For the majority of the day on Wednesday, the EUR/USD currency pair was trading higher. Tradition dictates that we avoid discussing the outcomes of the Fed meeting and Jerome Powell's press conference in this post because it makes no sense to do so right away. Instead of the events themselves, we are more interested in how the market responds to them and how it understands them. Remember that the European currency has been trading completely irrationally in recent weeks or even months, with growth. Thus, the euro currency can increase regardless of how the Fed meeting turns out. And we must comprehend how the market has handled these developments. We will therefore do the analysis today following the European trading session. The reasoning behind this is straightforward: because the meeting finished late last night, the European platforms were unable to resolve the issue. Today's ECB meeting will also take place, and the response to the Fed's decision may be seen throughout the day. It turns out that several significant fundamental events are piling up on top of one another, making it more challenging than usual to determine exactly why the market is reacting as it is. So, first and foremost, we recommend not rushing but rather carefully comprehending everything.
Yesterday, the euro/dollar pair increased and quickly reclaimed its previous position above the moving average line. But keep in mind that the pair have been staying in a flat for the past three weeks, which is pretty obvious even over a four-hour period. The upward movement's present turn is therefore just a turn inside a side channel and has no significance. However, traders have once again seen justifications for purchasing the euro. We can only deduce that the flat is preserved at this time. This conclusion can be changed today, during the day, but we should keep in mind that the outcomes of the meetings of the ECB and the Fed were in reality known well in advance of the conclusion of the meetings themselves. As a result, the reaction may be less intense than expected, or it may be entirely impulsive. In other words, the price will move up and down a few times before returning to its initial position.
The EU experienced its third consecutive decline in inflation.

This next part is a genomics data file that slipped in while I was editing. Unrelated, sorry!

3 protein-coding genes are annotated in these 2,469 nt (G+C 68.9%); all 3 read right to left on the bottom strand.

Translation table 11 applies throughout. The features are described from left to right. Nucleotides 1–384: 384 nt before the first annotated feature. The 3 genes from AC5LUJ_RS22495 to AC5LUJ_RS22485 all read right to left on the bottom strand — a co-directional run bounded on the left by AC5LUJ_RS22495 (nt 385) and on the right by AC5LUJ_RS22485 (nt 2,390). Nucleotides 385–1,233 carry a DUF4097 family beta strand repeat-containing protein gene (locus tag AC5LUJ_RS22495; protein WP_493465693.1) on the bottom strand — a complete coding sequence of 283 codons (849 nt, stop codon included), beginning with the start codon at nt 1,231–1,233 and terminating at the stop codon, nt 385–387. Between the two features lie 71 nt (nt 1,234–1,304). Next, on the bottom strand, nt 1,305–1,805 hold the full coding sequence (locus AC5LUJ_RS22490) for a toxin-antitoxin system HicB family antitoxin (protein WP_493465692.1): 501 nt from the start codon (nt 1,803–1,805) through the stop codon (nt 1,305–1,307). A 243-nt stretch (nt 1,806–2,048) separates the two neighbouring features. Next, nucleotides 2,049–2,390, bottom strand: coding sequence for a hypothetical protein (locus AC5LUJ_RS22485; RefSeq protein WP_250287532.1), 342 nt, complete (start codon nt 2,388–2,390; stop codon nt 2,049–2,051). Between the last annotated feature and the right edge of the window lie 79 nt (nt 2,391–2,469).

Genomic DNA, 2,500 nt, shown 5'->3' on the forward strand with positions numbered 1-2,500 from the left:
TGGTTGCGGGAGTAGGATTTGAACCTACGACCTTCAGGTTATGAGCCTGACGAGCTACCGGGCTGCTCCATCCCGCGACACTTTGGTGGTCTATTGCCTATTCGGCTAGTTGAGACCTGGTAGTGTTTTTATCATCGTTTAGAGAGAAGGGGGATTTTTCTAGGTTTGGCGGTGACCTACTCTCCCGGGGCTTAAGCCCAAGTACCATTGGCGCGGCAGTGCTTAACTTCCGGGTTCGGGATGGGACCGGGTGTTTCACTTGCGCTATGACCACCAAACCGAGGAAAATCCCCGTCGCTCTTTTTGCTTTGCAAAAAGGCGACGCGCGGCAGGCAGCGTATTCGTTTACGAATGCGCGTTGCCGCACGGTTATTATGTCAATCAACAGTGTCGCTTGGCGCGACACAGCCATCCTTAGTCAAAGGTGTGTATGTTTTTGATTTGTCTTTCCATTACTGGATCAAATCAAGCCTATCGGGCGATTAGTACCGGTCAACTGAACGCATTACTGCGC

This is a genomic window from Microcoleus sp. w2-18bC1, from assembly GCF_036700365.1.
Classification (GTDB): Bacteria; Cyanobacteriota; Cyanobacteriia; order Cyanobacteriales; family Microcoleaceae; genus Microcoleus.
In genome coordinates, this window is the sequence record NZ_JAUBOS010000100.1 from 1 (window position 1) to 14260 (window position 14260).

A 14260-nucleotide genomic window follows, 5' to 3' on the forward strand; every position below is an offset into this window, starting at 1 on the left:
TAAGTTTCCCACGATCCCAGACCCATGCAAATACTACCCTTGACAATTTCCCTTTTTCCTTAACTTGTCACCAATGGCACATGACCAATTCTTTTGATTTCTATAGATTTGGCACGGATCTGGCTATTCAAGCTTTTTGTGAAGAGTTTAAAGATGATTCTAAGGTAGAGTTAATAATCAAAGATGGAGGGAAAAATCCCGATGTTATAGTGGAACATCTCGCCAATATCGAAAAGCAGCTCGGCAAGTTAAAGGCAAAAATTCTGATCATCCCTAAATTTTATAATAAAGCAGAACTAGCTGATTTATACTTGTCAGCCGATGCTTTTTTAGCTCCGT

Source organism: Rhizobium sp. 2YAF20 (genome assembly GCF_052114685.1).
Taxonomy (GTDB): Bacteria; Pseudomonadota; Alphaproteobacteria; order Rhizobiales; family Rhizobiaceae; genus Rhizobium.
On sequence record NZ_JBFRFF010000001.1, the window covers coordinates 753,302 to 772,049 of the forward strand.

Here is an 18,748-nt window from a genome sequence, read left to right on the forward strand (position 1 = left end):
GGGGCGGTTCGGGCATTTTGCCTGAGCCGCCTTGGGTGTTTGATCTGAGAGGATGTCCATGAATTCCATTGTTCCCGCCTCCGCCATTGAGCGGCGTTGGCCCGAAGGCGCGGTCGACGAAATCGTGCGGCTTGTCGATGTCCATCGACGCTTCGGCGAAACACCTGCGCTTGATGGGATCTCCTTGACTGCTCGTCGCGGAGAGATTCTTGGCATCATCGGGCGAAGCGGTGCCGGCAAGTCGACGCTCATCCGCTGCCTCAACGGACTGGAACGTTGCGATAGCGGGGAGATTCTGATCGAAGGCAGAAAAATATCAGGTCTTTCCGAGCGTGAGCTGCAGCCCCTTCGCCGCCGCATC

Let's now examine the report that may have an impact on Christine Lagarde's current stance. The European Union released an inflation report for January yesterday, and it showed a drop in the key indicator of 0.7% to 8.5% y/y. This is excellent news for the Eurozone, but after this report, the euro managed to increase. Why does that matter? Remember that the regulator has less incentive to raise rates aggressively the faster inflation falls. For instance, the dollar started to fall as criticism about the Fed's inability to exert strong pressure on monetary policy emerged in the United States when inflation started to subside. As the market anticipated that the regulator would slow the pace of tightening to 0.25% in February, the US inflation report from January caused a further decline in the value of the dollar. What was the reaction to the European inflation report? The euro is increasing. So, once again, we find ourselves in a circumstance where the outcome of a specific report is irrelevant in theory. The market saw it in the euro's favor, and the single currency is now increasing once more. At this point, this is all you need to know about the pair's movements.
While it's true that some analysts claim the core inflation rate remained at 5.2% y/y in January, it should be recalled that the estimates for core inflation did not anticipate a decrease. Instead, some experts anticipated its expansion. Regardless of your point of view, it is impossible to explain the euro's rise in response to news of falling inflation. Naturally, the ECB won't change its mind and will increase the rate by 0.5% twice more, but this doesn't alter the facts of the issue. The market is still only moving in one direction, which suggests that the side channel at the highs is still valid. The two are unable to even adjust regularly.
As of February 2, the euro/dollar currency pair's average volatility over the previous five trading days was 73 points, which is considered "normal." So, on Thursday, we anticipate the pair to move between 1.0837 and 1.0985. A new round of downward movement will be signaled by the Heiken Ashi indicator reversing downward.
Nearest levels of support
S1 – 1.0864
S2 – 1.0742
S3 – 1.0620
Nearest levels of resistance
R1 – 1.0986
R2 – 1.1047
R3 – 1.1108
The EUR/USD pair has returned to the area above the moving average, although it is still moving in a side channel. Until the Heiken Ashi indicator turns down, you can continue holding long positions with targets of 1.0925 and 1.0986. After fixing the price below the moving average line and setting a target of 1.0803, you can open short positions.
Explanations for the illustrations:
Determine the present trend with the use of linear regression channels. The trend is now strong if they are both moving in the same direction.
Moving average line (settings 20.0, smoothed): This indicator identifies the current short-term trend and the trading direction.
Murray levels serve as the starting point for adjustments and movements.
Based on current volatility indicators, volatility levels (red lines) represent the expected price channel in which the pair will trade the following day.
A trend reversal in the opposite direction is imminent when the CCI indicator crosses into the overbought (above +250) or oversold (below -250) zones.